More Hard Lessons

On Sunday the beast from the East was raging so Beverley and I went out for a walk, just to create the introduction to this weeks video, as our odyssey into the past continues with more hard lessons, but this week in Ireland and parts of Scotland.

So the ten areas of interest in this area are:-

Burnt islands

The channel between the Burnt islands at the top of the Kyles of Bute is by far and away the skinniest channel that we have gone through at only 3 boat lengths wide, so when the tide is running this could be a particularly dangerous passage, but we timed our passage to be going through at slack and that made it a rather easy passage. We did put the motor on for that passage and I can imagine going through at the run of the tide to be particularly dangerous, but timing your passage to be going through at slack is just what you need to do.


Just south of Islandmagee and Portmuck are the Gobbins, and just off the coast of the Gobbins is a counter current. This means that between the main current and the counter current there is a lot of disturbed sea. Just sail about a mile out of the land and you will miss all of that disturbed water.


On the other side of the North channel is Portpatrick and that too has a counter current that can run to your advantage. However we went out into the North channel and tried to go against the flow. In three hours we had travelled 7nM and we made the return journey in 40 minutes. When we returned to Portpatrick we had other issues in that the waves had come up outside of the entrance and we were having difficulty getting into harbour, which is why the RNLI crew came out to help us and calmed the waves down soi that we could get in. We promised then to raise £500 for the RNLI and we have done that.

Corsewall point

This is the area just south of the Ailsa Craig, which seams like it would cause no issues but the slight funnelling of tide coupled with two headlands which when you look on the chart look tiny, means that you can get disturbed seas, which coupled with higher than predicted winds, caused us a lot of pain. It was our first sail on Salty Lass and to say that I looked like a drowned rat at the end of the sail is an understatement

Copeland Sound / Donaghadee Sound

This is a small passage at the south of Belfast Lough, it can take a lot of time off your passage and the tide can flow through the sound at quite a good rate. It looks quite tricky, but in reality it is fairly simple. The hardest part is the fact that a local fisherman uses that area to drop his pots and that is something to look out for. The other issue is that the tide flows in different directions in this area so sometimes you can get lumpy seas where they meet, but it is soon over.

Carlingford Lough

At Carlingford Lough you have a very narrow channel at Greenore point, feeding a much wider lough, so the currents in and around Greenore point can be quite strong. Arriving near slack water is the ideal time to arrive. A boat quite close to us, who was also at Carlingford when we were there had their dingy davits ripped off by a wave just because they came in at the wrong time.

Strangford Lough

Very narrow channel feeding a much wider lough, so the currents are quite strong. We watched a boat sailing against the tide and at some points they were going backwards. It was only when they managed to trim their sails, were they able to use the strong wind, that day and go against the tide. They were also sailing close to the edge of the channel where the tide is weaker. There is a marina in the narrows, so expect to ferry glide coming in and going out of that marina. The only real issue is that the leading lines are very difficult to see so you need to make sure that you have updated your chart plotter with the route.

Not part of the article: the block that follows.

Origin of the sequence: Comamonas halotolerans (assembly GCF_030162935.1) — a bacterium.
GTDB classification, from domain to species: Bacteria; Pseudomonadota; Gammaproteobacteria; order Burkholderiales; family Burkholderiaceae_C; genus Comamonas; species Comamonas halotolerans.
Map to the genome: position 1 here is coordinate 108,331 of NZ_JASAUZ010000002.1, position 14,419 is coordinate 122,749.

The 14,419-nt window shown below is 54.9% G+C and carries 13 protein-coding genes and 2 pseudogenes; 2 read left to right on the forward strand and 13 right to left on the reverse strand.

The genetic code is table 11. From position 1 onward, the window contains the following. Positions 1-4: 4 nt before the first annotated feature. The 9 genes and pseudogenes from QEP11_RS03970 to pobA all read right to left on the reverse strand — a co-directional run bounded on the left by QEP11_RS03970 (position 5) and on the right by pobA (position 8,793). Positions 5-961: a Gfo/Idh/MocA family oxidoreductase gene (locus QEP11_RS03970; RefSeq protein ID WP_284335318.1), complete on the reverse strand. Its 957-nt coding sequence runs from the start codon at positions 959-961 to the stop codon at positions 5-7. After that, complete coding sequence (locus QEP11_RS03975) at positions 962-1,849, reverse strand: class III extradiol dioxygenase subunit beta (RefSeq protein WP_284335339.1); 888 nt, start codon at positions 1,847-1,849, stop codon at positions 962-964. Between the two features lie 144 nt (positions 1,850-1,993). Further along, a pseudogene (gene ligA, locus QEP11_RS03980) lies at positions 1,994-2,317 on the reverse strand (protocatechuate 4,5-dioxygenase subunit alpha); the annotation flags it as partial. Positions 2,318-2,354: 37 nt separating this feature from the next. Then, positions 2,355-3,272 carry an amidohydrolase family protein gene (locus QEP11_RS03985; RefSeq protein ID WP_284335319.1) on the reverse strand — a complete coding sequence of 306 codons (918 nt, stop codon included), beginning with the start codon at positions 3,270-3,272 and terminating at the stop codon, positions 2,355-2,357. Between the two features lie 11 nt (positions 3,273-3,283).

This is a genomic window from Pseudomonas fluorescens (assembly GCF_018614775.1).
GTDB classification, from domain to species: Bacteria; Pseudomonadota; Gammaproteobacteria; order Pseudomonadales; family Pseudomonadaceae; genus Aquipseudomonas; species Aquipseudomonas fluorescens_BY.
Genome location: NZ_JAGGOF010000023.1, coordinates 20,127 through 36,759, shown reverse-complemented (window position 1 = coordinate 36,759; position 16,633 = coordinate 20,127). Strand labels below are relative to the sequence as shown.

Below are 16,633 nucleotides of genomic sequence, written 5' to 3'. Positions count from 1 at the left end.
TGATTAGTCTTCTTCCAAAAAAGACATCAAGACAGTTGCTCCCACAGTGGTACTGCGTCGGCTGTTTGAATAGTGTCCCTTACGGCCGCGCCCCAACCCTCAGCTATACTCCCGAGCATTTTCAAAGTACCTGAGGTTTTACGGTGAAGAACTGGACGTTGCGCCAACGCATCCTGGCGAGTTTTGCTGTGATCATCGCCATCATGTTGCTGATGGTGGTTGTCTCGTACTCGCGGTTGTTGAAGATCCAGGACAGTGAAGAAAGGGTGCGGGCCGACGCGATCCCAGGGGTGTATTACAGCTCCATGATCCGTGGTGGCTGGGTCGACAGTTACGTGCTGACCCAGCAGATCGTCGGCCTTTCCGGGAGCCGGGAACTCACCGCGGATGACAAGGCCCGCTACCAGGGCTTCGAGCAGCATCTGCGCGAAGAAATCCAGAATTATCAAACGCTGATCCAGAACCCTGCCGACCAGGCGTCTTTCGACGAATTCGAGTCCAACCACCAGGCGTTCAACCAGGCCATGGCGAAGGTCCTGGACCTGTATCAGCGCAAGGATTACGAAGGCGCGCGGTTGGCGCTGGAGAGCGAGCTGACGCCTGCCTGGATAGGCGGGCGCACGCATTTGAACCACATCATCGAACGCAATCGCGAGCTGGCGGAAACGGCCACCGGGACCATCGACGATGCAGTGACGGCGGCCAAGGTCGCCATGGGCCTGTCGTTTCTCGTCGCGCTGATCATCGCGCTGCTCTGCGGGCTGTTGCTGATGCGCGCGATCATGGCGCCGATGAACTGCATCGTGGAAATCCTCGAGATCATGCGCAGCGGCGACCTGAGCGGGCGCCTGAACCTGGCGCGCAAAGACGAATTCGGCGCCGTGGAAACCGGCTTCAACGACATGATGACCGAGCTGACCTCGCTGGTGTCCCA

Fair head/Tor head

The passage between Rathlin island and Tor head, is full of rips and overflows, so going through this area at slack is very important. The passage between the island has eight hours of flow going East to West, but only four hours of flow going West to East, so if you are travelling West to East make sure you understand when you can make your passage. There is a passage close to shore where the current is mitigated and using this inside passage makes for a smoother journey.

Doris Mòr

An area with a fearful reputation, which it gets from the huge number of upwellings and rips that you get in that area. Even on a calm day at slack Salty Lass was pushed about by the upwellings, so travelling around this area outside of slack would be quite dangerous, so adding some strong winds as well will just make the journey really bad

North Channel

A lot of water travelling so if you have a wind over tide situation like we did then the waves can get quite big. We were travelling in Convoy that day and at one time one of the other boats could see our keel. Since then we have motored across the channel on several occasions, but we have always looked for calm days by which to travel.

So we hope you got some useful tips from all that and that you can learn from our mistakes

Raising money for the RNLI

The RNLI turned 200 years old on 4th March 2024. So as sailors and people who promote the joy of sailing, we thought that we would like to raise just £200. What we hope is that other people take up the shout and raise their own £200. In the last 200 years the RNLI have saved over 144,000 lives and yet they are funded entirely by people like you. They are not government funded.

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